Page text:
We are currently sending out surveys after our summer camp this week - we had 22 5-12 year olds in our dance studios for lots of fun themed performing arts and crafting days. We had a Teamwork and Cheerleading day where we danced our best moves and made pompoms. We then had an Under The Sea sort of day, moving like sea creatures, and performing songs from The Little Mermaid and Bedknobs & Broomsticks - guess which ones!
We then had a cat-themed day, learning about the cats from the poems of TS Eliot, listening to snippets of the songs from the musical and using our comprehension skills to turn the characters of the cats in the story into little dances or plays. On Thursday we had a Back to Shcool theme, where we talked about rock music, big feelings and Revolting Children! Stick it to the Man! Friday was all about inflatables, face paints and cake, and revisiting our favourite dances and songs from the other 4 days.
So we're sending out a survey to see if our attendees enjoyed the fun times, and to ask if they gained any confidence with their performing arts skills. But to be honest, good singing and dancing skills is actually the very last thing I would wish for them to take away from this week.
A performing arts education, even a condensed, week-long one, supports children in all developmental stages. Motor skills are explored as they learn different ways to use their bodies and really think about how they move. Reading skills are enhanced through the speedy following of scripts and considering the words and rhythm of song lyrics.
Emotionally, children learn to recognise feelings, how to convey them in a healthy way, and how to channel them through play and performing roles. Reading skills are enhanced through the speedy following of scripts and considering the words and rhythm of song lyrics. They discover the importance of clear communication and listening, by working together towards a shared goal - making the performance/production as good as it can be. They learn to always be ready for lines and cues, to be centred and ready for action.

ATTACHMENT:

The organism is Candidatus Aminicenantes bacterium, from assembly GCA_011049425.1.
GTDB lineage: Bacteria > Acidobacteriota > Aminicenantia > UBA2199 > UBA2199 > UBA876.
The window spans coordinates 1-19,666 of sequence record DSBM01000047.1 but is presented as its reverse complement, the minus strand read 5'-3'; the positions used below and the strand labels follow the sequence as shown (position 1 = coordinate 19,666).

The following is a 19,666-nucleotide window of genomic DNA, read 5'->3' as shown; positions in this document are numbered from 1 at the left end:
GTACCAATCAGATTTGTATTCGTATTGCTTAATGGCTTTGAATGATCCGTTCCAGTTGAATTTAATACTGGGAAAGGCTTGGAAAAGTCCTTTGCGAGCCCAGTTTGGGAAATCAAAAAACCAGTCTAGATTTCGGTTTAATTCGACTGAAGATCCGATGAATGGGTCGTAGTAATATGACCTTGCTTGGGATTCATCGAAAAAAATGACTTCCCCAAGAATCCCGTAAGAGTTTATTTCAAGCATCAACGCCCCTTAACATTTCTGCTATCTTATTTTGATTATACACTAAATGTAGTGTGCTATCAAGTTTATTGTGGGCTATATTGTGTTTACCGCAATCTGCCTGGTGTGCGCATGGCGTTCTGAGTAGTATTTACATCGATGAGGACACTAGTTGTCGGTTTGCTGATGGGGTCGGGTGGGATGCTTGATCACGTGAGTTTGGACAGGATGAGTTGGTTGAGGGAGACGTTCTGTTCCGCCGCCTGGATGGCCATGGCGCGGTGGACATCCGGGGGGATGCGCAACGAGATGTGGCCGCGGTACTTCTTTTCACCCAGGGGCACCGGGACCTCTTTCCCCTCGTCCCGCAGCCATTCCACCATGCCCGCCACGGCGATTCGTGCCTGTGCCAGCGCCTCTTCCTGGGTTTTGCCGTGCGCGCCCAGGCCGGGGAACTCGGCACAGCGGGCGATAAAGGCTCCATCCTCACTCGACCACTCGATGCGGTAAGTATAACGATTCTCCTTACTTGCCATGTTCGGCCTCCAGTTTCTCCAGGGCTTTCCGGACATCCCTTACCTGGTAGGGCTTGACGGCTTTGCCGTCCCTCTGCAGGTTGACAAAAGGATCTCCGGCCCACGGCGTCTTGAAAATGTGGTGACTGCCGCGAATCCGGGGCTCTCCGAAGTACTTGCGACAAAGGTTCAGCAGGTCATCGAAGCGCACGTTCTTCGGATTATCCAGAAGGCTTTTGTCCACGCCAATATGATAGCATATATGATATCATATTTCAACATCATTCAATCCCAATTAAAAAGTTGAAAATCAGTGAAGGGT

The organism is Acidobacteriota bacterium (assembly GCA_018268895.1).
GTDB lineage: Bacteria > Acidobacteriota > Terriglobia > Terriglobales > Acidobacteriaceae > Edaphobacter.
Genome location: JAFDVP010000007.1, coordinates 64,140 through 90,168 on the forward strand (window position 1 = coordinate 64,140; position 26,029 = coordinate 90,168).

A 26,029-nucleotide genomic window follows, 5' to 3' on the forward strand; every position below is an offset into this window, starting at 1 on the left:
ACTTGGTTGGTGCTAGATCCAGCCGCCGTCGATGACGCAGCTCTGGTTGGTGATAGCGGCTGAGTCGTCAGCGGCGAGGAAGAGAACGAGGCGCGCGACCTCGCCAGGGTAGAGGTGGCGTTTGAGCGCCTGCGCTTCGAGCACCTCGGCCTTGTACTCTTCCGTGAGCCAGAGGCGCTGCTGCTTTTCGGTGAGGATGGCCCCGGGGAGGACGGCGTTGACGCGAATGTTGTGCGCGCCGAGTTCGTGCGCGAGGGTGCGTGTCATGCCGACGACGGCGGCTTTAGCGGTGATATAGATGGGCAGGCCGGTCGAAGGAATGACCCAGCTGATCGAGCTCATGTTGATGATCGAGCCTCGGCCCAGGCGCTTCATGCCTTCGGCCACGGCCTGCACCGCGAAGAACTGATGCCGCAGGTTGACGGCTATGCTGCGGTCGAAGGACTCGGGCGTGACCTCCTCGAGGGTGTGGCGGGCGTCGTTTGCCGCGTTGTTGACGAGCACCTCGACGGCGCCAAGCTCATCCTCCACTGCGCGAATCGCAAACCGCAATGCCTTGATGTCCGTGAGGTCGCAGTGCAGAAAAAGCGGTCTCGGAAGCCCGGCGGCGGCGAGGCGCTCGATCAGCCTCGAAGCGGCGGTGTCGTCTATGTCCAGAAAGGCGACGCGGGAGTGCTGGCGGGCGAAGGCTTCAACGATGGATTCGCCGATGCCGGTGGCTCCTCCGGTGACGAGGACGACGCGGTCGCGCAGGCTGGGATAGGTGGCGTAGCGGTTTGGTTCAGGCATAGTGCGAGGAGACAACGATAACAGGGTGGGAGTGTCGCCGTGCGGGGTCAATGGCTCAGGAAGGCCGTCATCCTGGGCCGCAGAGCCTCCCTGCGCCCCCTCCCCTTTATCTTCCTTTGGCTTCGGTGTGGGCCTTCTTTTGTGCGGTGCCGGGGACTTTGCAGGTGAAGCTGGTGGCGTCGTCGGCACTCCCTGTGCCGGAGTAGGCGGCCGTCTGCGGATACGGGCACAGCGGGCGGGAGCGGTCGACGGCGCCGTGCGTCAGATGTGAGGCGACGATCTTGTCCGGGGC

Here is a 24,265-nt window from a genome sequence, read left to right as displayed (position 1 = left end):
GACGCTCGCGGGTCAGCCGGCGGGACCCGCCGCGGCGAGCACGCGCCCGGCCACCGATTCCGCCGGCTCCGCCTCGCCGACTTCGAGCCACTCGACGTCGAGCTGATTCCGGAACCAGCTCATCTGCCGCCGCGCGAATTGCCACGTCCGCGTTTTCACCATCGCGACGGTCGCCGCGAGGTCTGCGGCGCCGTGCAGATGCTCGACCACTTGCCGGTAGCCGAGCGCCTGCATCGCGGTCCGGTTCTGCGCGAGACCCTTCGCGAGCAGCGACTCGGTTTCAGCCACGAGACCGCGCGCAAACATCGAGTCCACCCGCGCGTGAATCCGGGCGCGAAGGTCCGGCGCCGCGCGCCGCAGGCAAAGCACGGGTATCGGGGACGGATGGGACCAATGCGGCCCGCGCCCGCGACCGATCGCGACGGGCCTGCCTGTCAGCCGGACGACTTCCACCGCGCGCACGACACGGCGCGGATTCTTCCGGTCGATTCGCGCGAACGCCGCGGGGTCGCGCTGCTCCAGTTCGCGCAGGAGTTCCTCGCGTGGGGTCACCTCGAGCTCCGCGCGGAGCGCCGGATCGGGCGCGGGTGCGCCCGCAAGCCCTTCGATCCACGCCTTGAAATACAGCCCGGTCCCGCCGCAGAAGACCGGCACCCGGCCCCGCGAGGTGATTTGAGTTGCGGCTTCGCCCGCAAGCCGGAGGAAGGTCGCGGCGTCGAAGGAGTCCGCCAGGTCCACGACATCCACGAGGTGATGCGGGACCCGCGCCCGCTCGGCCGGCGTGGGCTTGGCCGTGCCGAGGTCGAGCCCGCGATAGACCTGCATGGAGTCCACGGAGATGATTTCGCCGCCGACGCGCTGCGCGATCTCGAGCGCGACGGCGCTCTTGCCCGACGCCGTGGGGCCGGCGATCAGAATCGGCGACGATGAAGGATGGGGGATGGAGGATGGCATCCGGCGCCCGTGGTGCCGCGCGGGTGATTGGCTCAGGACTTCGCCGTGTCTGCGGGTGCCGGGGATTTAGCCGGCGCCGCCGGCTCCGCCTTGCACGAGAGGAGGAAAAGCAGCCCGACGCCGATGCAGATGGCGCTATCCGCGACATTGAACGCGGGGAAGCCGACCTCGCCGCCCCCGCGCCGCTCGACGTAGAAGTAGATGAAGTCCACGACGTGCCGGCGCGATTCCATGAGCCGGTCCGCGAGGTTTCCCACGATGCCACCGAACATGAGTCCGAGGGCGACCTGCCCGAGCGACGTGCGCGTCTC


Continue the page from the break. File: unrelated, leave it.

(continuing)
Socially, they learn more about taking turns, and develop patience and tolerance. At one point, 9 out of 10 members of one group LOUDLY complained about me playing Pink Fluffy Unicorns. This truly upset the one person in the crew who actually is a unicorn and was dancing away merrily to it - so we stopped and sat down and talked about how to be a supportive audience. That it's absolutely fine to not like something, but you mustn't make people who DO like it feel bad about it! Then I high-fived my little enthusiastic pink fluffy unicorn because how can you not love that song?!
"Even if somebody is standing on a big stage by themselves and singing and dancing in just their PANTS, I would expect to only see a friendly and supportive audience!"
They learn how to encourage, support and cheer for each other, especially when they are audiences to performances by older children and they get to see how they do it. They might learn that they're not always the 'best' in the room, but they also learn that they have a louder voice than they think they do, and that they can use it if they grab every opportunity that they can. They learn about courage - true bravery is not about NOT being scared, but feeling the fear and doing it anyway!
So, especially since the global pandemic has threatened the livelihood of theatres and performers and other facets of the performing arts world, it's important to talk about how valuable it is to make performing arts available to every child. I hope, with our dance school, that we can be the starting point for future performers who will pass on this message to any future governments who might de-fund and devalue performing arts education and stick it to the Man!